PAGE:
Fixing rsync on MacOS X 10.4 (Tiger)

Starting with MacOS X 10.4 the included version of rsync has been made HFS+ aware. This means that when files are copied from a HFS+ file system to a volume of some other type is it able to preserve the Extended Attributes (including the resource fork) that have been applied to the file.

At least that is the theory. Unfortunately the version of rsync that ships with 10.4 (at least up to 10.4.3) is far from ready for production use. Apple's "enhancements" to rsync have introduced several bugs when using extended attribute support, some simply cause rsync to crash, while others are more subtle, and may not be obvious to the user until they need to restore from their backup and find that things aren't quite as they should be.

Rather than go into great detail about the bugs and problems that I encountered and my attempts to fix them, here is a short list of the things that should be addressed when using this version of rsync with the --extended-attributes option flag:

* Note: While this works for me, use it at your own risk. The same could be said for the version included with tiger.

Downloading

Just the rsync universal binary file: rsync-2.6.6-bin-ea-20060818.tar.gz
(extract into /usr/local/bin)

The prepatched & precompiled source: rsync-2.6.6-ea-20060818.tar.gz
(run 'sudo make install' to install into /usr/local/bin)

To make a custom build from the baseline rsync code use this patch: rsync-2.6.6-ea-20060818.diff

Installing

If you download the binary file only, just extract it and copy the 'rsync' file to somewhere in your path like '/usr/local/bin'

For the precompiled source run 'sudo make install' and it will install the necessary files into '/usr/local/bin'

If you need to build it from scratch, or you wish to patch another system so that you can use the '--extended-attributes' option flag you will need to use the '--enable-ea-support' when running ./configure.

If you are compiling from scratch on a Darwin / MacOS X system you may also need to download and install into your include path the file 'copyfile.h' that is part of the darwin Libc source bundle. This is available from the apple developer site.

Using rsync

This version of rsync aims to be a direct replacement for the one included with Tiger, which means that the '-E' or '--extended-attributes' flag is supported. Using this option still requires that any remote host be running a patched version of rsync for this feature to work. The reason for this is somewhat trivial, but unfortunately unavoidable.

Note that while it is not necessary to patch remote systems running tiger, mixing the two versions is not recommended as there are bugs fixed in this version that will not be resolved by patching only one end.

If you are connecting to a non OSX system, also included are two new options '-X' or '--hfs-export' and '--hfs-import'. The option '--hfs-export' will allow rsync to export the hfs extended attributes in the same way the '--extended-attributes' option does, but without needing to patch the destination host. The files are sent as they would be when copying to any non HFS+ volume on the local system, creating a separate '._' prefixed file for each file with metadata. To successfully restore the files back to a HFS+ volume you need to use the '--hfs-import' option, which will rejoin the data and metadata forks into a single file.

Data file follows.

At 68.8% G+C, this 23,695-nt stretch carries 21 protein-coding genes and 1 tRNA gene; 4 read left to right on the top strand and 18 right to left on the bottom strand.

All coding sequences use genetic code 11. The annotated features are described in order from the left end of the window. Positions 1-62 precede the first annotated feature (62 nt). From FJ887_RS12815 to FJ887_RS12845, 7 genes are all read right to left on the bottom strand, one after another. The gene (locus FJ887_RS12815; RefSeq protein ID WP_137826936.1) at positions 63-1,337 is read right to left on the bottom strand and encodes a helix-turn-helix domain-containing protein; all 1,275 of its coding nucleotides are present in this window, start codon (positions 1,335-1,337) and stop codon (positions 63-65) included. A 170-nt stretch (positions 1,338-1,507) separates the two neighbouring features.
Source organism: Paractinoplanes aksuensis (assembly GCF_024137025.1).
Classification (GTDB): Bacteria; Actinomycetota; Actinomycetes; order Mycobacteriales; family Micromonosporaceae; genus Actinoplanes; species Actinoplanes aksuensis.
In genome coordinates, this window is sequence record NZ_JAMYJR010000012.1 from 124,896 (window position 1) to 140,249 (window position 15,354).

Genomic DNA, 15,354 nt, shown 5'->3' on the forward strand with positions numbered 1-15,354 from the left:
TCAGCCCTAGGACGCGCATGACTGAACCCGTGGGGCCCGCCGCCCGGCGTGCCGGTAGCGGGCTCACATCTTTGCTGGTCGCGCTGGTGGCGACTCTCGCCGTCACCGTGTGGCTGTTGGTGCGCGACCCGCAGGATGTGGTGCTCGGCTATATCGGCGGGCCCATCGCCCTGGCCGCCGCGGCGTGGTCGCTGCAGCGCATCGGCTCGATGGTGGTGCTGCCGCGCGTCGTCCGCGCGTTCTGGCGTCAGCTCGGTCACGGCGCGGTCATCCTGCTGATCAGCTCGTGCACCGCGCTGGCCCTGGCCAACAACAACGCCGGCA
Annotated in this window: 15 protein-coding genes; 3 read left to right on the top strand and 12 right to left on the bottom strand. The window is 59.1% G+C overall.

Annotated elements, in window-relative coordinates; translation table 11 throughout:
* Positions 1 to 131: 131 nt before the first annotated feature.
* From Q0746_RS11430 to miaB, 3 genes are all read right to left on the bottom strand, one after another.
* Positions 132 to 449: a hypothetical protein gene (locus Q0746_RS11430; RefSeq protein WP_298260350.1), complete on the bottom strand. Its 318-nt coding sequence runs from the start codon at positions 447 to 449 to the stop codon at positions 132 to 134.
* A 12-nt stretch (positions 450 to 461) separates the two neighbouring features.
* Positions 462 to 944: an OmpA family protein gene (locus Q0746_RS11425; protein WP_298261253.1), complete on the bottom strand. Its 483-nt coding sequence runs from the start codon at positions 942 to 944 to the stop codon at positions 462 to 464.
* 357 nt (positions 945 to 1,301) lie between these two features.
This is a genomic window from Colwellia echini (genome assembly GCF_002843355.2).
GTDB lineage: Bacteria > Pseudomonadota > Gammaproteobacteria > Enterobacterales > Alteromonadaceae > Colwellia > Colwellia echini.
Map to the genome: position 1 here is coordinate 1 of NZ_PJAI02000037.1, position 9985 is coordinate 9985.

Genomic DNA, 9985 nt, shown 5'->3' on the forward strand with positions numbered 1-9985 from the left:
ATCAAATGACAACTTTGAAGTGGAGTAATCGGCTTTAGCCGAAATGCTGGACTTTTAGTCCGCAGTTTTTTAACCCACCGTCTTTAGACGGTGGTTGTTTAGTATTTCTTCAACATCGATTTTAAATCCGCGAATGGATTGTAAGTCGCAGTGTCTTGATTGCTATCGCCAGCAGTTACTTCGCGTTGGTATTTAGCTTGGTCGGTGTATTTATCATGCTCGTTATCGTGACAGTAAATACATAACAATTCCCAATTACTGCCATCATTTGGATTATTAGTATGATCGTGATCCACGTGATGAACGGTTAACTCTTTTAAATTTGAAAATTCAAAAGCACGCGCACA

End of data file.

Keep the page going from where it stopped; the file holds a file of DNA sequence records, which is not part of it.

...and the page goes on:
If you have copied files from an exported volume without using the --hfs-import flag and you end up with a bunch of ._<blah> files on your HFS+ volume, don't worry. Simply run the command /System/Library/CoreServices/FixupResourceForks <blah> on the target file or directory in question to merge the file data and resources back together.

It order to avoid the unnecessary recopying of metadata it is also possible to enable checksums for metadata only using the '--ea-checksum' option flag. This will attempt to determine if the metadata has changed by exporting the extended attributes to an appledouble encoded file and performing a CRC32 checksum on the file, the same operations is performed on the existing target file and compared. For various reasons this isn't always able to determine 100% if the attributes are unchanged, so some files will still have their metadata recopied. There is an overhead involved with doing this checksum, but for the most part it shouldn't be any more expensive than recopying all metadata everytime.

Caveats

The use of the '--inplace' option flag is fundamentally incompatible with '--extended-attributes' when targeting non HFS+ volumes so using the two options together has been disabled.

When resyncing an existing backup it is necessary to use the --delete option flag to remove any extended attributes from files that are unchanged but no longer have these extended attributes.

Extended attributes for source files on HFS+ volumes will be recopied for any file that has a last change time more recent than the files modification time (this means most of them). For various reasons I won't go into, there is no easy way for rsync, using unix system calls, to identify metadata changes between two instances of a file without physically comparing the metadata, or a checksum of it. I do not believe there is a way around this problem without resorting to using Carbon function calls.

Todo

Copyright (c) 2005, 2006 - Quinton Dolan q@onthenet.com.au